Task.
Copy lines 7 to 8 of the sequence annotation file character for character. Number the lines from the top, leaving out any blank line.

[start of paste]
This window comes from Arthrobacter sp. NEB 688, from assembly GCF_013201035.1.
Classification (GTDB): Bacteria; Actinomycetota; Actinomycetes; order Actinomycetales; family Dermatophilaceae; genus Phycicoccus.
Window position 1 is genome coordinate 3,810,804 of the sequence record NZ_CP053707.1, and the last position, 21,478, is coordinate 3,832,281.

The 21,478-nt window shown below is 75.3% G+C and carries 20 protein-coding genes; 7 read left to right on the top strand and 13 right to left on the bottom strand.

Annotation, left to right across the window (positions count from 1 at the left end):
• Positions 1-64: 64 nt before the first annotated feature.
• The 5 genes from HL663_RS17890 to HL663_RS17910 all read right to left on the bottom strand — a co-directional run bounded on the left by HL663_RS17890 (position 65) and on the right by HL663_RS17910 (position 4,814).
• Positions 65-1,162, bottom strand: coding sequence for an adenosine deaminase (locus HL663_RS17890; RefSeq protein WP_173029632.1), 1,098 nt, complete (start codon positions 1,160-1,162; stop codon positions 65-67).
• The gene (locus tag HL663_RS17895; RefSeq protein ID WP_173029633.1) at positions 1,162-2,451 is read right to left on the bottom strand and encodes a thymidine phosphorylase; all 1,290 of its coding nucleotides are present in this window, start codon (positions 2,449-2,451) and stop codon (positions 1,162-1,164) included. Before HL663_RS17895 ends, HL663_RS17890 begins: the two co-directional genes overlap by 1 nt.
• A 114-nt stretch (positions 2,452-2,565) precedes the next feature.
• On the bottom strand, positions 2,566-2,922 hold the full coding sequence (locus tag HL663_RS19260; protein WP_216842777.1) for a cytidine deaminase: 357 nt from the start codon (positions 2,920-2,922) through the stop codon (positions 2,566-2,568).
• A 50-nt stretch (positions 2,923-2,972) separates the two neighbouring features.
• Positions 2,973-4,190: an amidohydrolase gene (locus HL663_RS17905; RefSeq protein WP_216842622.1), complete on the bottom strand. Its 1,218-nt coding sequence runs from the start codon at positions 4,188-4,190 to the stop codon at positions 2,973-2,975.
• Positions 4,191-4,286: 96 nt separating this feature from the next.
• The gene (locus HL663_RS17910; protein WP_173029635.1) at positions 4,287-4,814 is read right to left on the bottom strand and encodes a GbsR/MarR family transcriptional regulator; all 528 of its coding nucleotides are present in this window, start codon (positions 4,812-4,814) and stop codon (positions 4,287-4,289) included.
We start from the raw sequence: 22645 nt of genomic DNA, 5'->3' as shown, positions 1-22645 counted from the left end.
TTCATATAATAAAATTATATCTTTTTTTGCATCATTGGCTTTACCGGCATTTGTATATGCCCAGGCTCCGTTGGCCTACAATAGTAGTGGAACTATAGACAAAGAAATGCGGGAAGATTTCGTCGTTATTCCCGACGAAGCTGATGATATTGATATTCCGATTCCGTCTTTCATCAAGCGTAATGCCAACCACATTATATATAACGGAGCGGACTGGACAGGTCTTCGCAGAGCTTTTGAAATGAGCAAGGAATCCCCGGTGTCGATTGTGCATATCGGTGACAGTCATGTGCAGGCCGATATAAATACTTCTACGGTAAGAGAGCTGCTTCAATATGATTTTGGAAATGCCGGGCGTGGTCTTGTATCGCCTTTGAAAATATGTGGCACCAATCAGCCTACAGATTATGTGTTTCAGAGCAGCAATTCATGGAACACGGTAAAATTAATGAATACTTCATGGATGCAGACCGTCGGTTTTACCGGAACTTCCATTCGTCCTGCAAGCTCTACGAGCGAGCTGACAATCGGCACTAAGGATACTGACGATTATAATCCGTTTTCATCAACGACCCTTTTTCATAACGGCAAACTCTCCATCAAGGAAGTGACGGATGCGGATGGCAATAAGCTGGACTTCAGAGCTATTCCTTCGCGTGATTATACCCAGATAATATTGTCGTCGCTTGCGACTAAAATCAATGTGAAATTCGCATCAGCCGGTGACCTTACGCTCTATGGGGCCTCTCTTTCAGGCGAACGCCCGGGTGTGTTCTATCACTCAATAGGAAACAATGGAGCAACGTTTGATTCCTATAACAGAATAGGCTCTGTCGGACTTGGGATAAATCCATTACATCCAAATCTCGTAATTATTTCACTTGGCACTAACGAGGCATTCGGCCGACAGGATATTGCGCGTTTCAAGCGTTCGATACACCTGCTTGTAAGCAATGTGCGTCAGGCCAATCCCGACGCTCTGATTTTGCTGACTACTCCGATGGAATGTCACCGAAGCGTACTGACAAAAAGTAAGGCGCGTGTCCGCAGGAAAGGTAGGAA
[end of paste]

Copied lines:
• The 5 genes from HL663_RS17890 to HL663_RS17910 all read right to left on the bottom strand — a co-directional run bounded on the left by HL663_RS17890 (position 65) and on the right by HL663_RS17910 (position 4,814).
• Positions 65-1,162, bottom strand: coding sequence for an adenosine deaminase (locus HL663_RS17890; RefSeq protein WP_173029632.1), 1,098 nt, complete (start codon positions 1,160-1,162; stop codon positions 65-67).